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by Staff Writers
Guildford, UK (SPX) Mar 09, 2014
Surrey Satellite Technology Ltd and the Surrey Space Centre are celebrating a remarkable thirty years of in-orbit operations from one of its earliest satellites, UoSAT-2, which was launched on a Delta rocket on 1st March 1984 from the Vandenberg Air Force Base in the USA.
UoSAT-2, the second satellite in a long history of 41 missions launched by SSTL to date, has always held a special significance and has remained a constant in the company's evolution from University spin-off to world-leading small satellite manufacturer.
Today, UoSAT-2 still transmits its VHF telemetry on a regular 11-day cycle and the on-board real-time clock still tells the time - although running somewhat late! The satellite's batteries are exhausted after some 160,000 charge cycles, and transmissions are now detectable only when it is in sunlight, but the telemetry continues to be tracked by amateur radio satellite enthusiasts (AMSAT) worldwide - using the predictable transmissions to help calibrate their equipment.
Following the successful first microsatellite launch of UoSAT-1 from the Surrey team in 1981, NASA again offered a second launch opportunity - but with only 6 months warning! Rising to the challenge and literally working day-and-night, the Surrey team comprising about a dozen researchers and AMSAT members designed and built the 70kg UoSAT-2 microsatellite just in time for the launch as a 'piggyback' passenger with NASA's LANDSAT-5.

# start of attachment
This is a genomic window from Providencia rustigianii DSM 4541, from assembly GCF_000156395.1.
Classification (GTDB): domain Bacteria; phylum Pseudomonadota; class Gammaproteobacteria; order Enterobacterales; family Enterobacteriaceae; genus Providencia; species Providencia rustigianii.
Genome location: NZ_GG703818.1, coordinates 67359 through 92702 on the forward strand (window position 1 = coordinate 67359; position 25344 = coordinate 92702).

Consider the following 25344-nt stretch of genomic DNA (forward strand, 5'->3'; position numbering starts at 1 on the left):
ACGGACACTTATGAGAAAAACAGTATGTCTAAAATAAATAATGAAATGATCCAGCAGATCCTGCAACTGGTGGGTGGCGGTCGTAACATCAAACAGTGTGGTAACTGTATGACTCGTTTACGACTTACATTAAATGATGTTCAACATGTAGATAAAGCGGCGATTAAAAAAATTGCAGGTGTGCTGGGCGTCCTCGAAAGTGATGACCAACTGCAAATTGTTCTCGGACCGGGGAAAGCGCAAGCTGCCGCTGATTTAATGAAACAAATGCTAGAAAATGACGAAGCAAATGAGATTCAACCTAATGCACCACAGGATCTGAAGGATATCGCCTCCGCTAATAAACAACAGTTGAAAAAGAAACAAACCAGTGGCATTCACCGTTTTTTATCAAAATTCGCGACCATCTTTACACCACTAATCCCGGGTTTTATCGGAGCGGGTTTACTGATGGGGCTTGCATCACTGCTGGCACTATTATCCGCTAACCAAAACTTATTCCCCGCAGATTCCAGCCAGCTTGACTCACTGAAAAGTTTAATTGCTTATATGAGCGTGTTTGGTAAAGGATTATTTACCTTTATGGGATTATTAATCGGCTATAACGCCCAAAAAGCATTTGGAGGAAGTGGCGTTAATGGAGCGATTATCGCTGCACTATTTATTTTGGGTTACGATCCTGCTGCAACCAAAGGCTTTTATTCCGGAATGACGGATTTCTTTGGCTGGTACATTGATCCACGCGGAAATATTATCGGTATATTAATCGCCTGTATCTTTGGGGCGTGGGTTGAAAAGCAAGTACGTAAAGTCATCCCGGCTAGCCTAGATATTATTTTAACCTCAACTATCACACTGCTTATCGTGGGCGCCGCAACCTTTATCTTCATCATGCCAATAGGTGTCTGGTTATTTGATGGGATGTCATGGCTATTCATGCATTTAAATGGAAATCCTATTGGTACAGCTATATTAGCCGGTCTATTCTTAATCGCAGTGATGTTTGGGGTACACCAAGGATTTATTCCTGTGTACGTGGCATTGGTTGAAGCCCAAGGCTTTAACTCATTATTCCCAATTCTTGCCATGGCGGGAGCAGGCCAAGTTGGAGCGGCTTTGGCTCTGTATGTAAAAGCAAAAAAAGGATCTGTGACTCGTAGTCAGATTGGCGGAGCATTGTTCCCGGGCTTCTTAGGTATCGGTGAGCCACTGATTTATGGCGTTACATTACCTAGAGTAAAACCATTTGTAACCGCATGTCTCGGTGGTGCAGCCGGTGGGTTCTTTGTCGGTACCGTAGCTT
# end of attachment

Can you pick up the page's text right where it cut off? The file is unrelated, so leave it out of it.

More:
Incorporating many of the lessons learned from their first satellite, UoSAT-2 carried some novel experiments - a "Digitalker" speech synthesiser, specifically designed for school demonstrations of satellite telemetry and orbital physics, alongsideexperiments including magnetometers, an early CCD camera, a Geiger tube and a sensitive microphone to detect micro-meteoroid impacts.
In the days before GPS, UoSAT-2 provided a novel communication system for the 1988 Canadian-Soviet Ski-trek arctic expedition, a group of intrepid explorers from Canada and the USSR who crossed the Arctic Ocean from Siberia to Ward Hunt Island, just off Canada, via the North Pole between March and June 1988.
The position of the skiers' emergency beacon was calculated daily by US and Soviet COSPAS-SARSAT ground stations, relayed to the Surrey Mission Control ground station by telex, and uploaded to the UoSAT-2 Digitalker which then 'spoke' the latitude and longitude of the ski party via its VHF beacon.
In a sun-synchronous, 650km low Earth orbit, UoSAT-2 flew over the pole every 98 minutes at which point the group could receive the broadcast from the satellite using their small handheld VHF radios that were designed to work at very low temperatures. There's more about the Ski-trek expedition, and a recording of the Digitalker, on the expedition home page here
UoSAT-2 was one of the first satellites to prove that commercial grade microprocessors and memory chips, which had only just become readily available, mass produced and cheaper in the early 80s as part of the microcomputer revolution, could be used to build small, cost-effective yet capable satellites.
SSTL proved the concept was viable and has gone on to build a highly successful business, with over 500M pounds of export orders currently going through its technical facility in the UK - including the 22 satellite navigation payloads for Europe's Galileo system.
Today, UoSAT-2 is the longest-serving of 13 satellites that SSTL and the Surrey Space Centre track from groundstations in Guildford, UK.
UoSAT-2 (known as Oscar-11
Microsat News and Nanosat News at SpaceMart.com
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